How do you spot a leader? According to Robert Townsend, they come in all sizes, ages, shapes, and conditions. Some are poor administrators, while some are not overly bright. There is a clue: since some people are mediocre, the true leader can be recognized because somehow his people consistently demonstrate superior performances.
A leader is great, not because of his or her power, but because of his or her ability to empower others. Success without a successor is a failure. A worker’s main responsibility is developing others to do the work. Loyalty to the leader reaches its highest peak when the follower has personally grown through the mentorship of the leader. Why? You win people’s hearts by helping them grow personally.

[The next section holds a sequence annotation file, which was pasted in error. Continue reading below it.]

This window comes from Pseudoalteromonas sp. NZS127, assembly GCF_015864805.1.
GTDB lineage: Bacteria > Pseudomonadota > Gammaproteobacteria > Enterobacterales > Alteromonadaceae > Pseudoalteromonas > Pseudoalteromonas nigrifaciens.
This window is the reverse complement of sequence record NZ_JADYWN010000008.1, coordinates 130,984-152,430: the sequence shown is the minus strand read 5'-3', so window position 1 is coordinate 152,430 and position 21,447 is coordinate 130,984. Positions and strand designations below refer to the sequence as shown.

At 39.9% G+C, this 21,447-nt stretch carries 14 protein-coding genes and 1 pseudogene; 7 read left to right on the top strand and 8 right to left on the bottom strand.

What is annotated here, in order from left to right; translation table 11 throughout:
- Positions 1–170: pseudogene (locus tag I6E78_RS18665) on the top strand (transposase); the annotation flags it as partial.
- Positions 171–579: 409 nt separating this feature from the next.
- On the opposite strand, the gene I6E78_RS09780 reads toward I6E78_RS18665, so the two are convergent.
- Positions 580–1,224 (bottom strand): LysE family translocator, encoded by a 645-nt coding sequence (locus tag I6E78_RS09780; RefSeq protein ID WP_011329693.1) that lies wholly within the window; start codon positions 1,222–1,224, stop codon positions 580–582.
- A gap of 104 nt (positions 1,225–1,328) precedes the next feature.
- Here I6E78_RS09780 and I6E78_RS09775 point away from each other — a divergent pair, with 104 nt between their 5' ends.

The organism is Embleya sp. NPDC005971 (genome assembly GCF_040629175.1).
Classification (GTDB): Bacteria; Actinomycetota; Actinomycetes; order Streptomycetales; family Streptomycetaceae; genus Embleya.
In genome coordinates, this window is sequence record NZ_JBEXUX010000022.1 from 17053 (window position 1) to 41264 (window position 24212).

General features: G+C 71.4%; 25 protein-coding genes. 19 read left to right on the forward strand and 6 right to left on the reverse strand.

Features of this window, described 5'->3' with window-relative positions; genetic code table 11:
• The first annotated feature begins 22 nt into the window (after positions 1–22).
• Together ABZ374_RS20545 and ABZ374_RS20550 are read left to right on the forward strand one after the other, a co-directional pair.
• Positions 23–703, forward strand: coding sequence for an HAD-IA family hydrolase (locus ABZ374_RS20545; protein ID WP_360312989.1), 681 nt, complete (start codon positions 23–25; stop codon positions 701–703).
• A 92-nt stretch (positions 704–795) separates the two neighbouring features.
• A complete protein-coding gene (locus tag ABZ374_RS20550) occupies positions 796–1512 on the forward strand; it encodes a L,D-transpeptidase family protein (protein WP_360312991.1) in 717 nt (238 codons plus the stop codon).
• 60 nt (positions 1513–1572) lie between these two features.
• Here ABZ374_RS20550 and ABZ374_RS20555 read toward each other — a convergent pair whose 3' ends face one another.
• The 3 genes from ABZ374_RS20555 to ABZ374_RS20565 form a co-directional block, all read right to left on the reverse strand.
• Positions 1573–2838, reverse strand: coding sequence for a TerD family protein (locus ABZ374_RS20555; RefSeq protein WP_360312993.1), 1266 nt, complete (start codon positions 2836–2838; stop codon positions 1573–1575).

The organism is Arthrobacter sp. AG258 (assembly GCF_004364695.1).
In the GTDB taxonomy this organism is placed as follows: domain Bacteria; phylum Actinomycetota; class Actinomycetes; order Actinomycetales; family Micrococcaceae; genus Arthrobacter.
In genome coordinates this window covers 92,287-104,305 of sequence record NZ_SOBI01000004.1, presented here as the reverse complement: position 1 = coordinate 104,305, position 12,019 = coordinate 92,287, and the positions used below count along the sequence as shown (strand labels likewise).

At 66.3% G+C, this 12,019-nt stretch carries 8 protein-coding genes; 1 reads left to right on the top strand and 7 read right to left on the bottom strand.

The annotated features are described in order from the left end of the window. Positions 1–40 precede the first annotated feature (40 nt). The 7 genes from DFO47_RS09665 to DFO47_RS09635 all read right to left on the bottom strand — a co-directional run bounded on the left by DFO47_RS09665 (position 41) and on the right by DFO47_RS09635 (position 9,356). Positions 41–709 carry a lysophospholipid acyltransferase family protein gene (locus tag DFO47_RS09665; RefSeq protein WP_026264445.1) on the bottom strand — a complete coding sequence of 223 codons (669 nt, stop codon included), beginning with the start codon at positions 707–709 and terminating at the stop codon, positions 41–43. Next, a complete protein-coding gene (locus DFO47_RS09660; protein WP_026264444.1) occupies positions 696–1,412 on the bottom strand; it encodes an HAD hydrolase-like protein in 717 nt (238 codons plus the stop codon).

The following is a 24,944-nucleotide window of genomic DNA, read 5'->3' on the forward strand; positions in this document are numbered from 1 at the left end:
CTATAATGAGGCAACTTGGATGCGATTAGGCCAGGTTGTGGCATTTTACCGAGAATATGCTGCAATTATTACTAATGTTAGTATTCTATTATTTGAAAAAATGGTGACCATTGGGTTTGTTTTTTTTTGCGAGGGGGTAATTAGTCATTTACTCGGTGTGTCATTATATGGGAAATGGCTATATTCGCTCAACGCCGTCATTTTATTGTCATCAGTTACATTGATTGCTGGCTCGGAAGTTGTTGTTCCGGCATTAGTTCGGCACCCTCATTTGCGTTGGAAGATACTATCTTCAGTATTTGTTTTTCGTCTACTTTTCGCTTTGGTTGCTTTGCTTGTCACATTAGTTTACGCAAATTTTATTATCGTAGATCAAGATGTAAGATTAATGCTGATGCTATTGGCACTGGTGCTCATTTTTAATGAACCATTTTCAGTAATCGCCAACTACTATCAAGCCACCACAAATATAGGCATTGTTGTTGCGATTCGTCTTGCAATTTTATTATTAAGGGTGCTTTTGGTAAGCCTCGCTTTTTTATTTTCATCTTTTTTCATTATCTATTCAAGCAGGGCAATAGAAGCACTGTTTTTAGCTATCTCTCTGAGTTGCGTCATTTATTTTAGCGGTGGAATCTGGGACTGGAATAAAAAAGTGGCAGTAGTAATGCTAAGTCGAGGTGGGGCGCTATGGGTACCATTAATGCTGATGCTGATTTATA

Years ago, one of the key players on my staff was Sheryl Fleisher. When she first joined the team, she was not a people person. Today she successfully develops others. There is a bond of loyalty that Sheryl has given to my leadership, and we both know the reason. My time invested with her brought a positive change. She will never forget what I have done for her. Interestingly, her time invested in the lives of others greatly helped me. I will never forget what she has done for me either.
The core of leaders who surround you should all be people you have personally touched or helped to develop in some way. When that happens, love and loyalty will be exhibited by those closest to you and by those who are touched by your key leaders.
Are people going to the next level because of your investment in them?
THINK BIG. START SMALL. GO DEEP.
[Taken from Developing the Leader Within You (2012) by John C. Maxwell. Published by Thomas Nelson Inc.]